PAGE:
See reference #3

Barb


Reference 1
Int J Antimicrob Agents. 2007 Dec;30(6):496-504. Epub 2007 Oct 1
Evidence of a conjugal erythromycin resistance element in the Lyme disease spirochete Borrelia burgdorferi.Jackson CR, Boylan JA, Frye JG, Gherardini FC.
Antimicrobial Resistance Research Unit, ARS, SAA, USDA, Russell Research Center, Athens, GA 30602, USA.

REFERENCE 2
Antimicrob Agents Chemother. 2002 Nov;46(11):3637-40
Erythromycin resistance in Borrelia burgdorferi.Terekhova D, Sartakova ML, Wormser GP, Schwartz I, Cabello FC.
Departments of Microbiology and Immunology, New York Medical College, Valhalla, New York 10595, USA.

Susceptibility testing of laboratory strains and clinical isolates of Borrelia burgdorferi indicates that resistance to erythromycin is present in them. Evaluation of the MICs, minimal bactericidal concentrations, and kinetics of bacterial killing of erythromycin suggests that this resistance is increased by preexposure to the antibiotic, is dependent on inoculum size, and may be the result of selection of subpopulations of bacterial cells with increased resistance.

PMID: 12384380 [PubMed - indexed for MEDLINE]

REFERENCE 3
J Exp Med. 2006 Apr 17;203(4):961-71. Epub 2006 Apr 3.
Antibiotic-refractory Lyme arthritis is associated with HLA-DR molecules that bind a Borrelia burgdorferi peptide.Steere AC, Klitz W, Drouin EE, Falk BA, Kwok WW, Nepom GT, Baxter-Lowe LA.
Center for Immunology and Inflammatory Diseases, Massachusetts General Hospital, Harvard Medical School, Boston, MA 02114, USA. [email protected]

An association has previously been shown between antibiotic-refractory Lyme arthritis, the human histocompatibility leukocyte antigen (HLA)-DR4 molecule, and T cell recognition of an epitope of Borrelia burgdorferi outer-surface protein A (OspA163-175). We studied the frequencies of HLA-DRB1-DQA1-DQB1 haplotypes in 121 patients with antibiotic-refractory or antibiotic-responsive Lyme arthritis and correlated these frequencies with in vitro binding of the OspA163-175 peptide to 14 DRB molecules. Among the 121 patients, the frequencies of HLA-DRB1-DQA1-DQB1 haplotypes were similar to those in control subjects. However, when stratified by antibiotic response, the frequencies of DRB1 alleles in the 71 patients with antibiotic-refractory arthritis differed significantly from those in the 50 antibiotic-responsive patients (log likelihood test, P = 0.006; exact test, P = 0.008; effect size, Wn = 0.38). 7 of the 14 DRB molecules (DRB1*0401, 0101, 0404, 0405, DRB5*0101, DRB1*0402, and 0102) showed strong to weak binding of OspA163-175, whereas the other seven showed negligible or no binding of the peptide. Altogether, 79% of the antibiotic-refractory patients had at least one of the seven known OspA peptide-binding DR molecules compared with 46% of the antibiotic-responsive patients (odds ratio = 4.4; P < 0.001). We conclude that binding of a single spirochetal peptide to certain DRB molecules is a marker for antibiotic-refractory Lyme arthritis and might play a role in the pathogenesis of the disease.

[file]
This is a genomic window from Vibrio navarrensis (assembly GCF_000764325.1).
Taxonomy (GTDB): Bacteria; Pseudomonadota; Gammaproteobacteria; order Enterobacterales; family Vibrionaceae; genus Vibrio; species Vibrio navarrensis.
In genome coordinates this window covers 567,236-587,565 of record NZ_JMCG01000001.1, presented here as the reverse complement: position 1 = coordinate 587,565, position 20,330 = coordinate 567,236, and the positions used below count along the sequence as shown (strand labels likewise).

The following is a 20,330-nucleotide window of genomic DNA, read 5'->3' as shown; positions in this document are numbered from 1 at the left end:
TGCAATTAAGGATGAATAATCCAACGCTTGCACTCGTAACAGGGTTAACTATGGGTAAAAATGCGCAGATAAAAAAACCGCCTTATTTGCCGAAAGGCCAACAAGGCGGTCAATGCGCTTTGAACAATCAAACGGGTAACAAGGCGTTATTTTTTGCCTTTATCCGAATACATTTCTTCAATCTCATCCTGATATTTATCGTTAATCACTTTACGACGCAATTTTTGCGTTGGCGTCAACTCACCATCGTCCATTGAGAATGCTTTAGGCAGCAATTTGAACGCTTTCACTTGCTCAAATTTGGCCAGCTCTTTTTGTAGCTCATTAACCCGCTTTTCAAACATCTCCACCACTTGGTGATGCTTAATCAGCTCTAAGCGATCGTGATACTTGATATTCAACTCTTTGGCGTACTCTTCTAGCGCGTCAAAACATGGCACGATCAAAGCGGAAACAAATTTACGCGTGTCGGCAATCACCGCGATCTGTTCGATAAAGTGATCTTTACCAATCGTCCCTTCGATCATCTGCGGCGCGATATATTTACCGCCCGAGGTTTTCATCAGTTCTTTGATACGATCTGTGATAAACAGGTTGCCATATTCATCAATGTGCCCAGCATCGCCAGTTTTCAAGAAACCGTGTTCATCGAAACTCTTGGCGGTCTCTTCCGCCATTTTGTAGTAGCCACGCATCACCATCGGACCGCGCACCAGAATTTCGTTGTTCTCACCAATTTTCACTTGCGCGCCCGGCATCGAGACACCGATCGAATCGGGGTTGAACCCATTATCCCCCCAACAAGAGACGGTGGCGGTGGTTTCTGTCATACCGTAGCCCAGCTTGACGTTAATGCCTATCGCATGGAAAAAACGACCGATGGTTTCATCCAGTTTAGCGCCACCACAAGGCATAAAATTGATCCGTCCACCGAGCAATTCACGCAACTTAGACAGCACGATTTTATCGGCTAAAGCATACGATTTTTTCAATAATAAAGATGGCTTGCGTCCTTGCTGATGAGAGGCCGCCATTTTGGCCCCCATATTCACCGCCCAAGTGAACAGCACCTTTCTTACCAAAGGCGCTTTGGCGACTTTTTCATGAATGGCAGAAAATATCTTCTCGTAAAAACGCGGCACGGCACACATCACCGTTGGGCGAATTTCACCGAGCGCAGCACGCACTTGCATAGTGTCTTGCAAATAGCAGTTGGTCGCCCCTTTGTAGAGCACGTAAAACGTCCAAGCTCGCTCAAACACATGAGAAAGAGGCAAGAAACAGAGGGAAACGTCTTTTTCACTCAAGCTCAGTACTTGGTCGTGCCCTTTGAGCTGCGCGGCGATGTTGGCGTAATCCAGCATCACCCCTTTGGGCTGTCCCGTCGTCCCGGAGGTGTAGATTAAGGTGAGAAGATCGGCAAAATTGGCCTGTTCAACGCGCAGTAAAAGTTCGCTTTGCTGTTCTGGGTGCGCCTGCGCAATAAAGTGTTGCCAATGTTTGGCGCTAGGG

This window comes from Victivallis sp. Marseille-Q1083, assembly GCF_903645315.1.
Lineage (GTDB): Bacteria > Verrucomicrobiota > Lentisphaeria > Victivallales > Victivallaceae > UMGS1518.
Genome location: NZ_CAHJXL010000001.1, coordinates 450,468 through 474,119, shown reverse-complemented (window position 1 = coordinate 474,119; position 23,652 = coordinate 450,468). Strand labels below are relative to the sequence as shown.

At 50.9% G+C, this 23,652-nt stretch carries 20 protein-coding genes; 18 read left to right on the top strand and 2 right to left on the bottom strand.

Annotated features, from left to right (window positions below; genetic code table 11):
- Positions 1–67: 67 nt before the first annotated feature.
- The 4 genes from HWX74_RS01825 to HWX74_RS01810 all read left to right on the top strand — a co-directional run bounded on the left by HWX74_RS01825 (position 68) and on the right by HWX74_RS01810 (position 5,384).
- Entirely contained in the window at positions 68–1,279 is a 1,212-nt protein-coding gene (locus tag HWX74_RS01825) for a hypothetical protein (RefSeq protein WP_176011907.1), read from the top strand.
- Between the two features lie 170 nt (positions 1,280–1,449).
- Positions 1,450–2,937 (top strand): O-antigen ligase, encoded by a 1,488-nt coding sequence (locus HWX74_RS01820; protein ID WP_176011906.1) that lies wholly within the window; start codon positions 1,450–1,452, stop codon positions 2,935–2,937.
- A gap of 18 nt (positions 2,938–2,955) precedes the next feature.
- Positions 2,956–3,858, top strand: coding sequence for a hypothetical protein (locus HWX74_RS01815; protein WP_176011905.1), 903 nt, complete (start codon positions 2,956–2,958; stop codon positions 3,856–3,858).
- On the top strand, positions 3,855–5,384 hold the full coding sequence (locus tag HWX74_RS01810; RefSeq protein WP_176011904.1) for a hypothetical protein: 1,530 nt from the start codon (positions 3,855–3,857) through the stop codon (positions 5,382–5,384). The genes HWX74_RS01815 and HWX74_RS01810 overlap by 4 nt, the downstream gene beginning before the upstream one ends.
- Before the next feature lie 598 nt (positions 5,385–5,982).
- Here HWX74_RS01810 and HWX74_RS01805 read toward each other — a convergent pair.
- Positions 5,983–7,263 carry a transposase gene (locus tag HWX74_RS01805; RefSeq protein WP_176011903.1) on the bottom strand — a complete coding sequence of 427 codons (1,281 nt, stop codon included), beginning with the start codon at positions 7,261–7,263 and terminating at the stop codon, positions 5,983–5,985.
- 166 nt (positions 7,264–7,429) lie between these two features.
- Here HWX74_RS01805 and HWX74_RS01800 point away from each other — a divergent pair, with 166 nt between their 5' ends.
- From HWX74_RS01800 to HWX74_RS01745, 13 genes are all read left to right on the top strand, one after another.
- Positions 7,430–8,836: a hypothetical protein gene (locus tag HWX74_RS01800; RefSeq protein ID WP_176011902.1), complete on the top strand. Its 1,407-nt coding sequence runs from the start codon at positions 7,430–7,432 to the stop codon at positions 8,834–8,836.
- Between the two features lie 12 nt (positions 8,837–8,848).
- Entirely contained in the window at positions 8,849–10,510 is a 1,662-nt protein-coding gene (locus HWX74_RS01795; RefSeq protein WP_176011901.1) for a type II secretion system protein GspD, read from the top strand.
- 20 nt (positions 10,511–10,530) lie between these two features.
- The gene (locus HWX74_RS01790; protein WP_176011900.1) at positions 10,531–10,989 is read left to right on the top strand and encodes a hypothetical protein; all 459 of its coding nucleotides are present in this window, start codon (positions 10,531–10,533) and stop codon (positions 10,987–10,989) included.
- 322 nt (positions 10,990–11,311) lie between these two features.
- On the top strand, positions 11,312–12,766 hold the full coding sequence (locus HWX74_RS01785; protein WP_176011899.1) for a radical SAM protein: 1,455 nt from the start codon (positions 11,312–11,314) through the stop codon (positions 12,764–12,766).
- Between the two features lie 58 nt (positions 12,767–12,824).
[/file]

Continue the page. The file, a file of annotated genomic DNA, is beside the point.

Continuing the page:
PMID: 16585267 [PubMed - indexed for MEDLINE]

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bpeck
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The word resistance is sometimes used with 2 difference meanings..

Antibiotic resistance usually means the bacteria morphs in a way to make it self impervious to a specific antibiotic- rendering the antbiotic useless.

There is only one antibiotic that borrelia may be resistant to: see ref 1 & 2

Then there are people who's Lyme is resistant to antibiotic therapy in general- meaning they just don't get better.. this is an entirely differnt thing and suspected to have alot to do with a person's tissue type.
See reference #3

Barb


Reference 1
Int J Antimicrob Agents. 2007 Dec;30(6):496-504. Epub 2007 Oct 1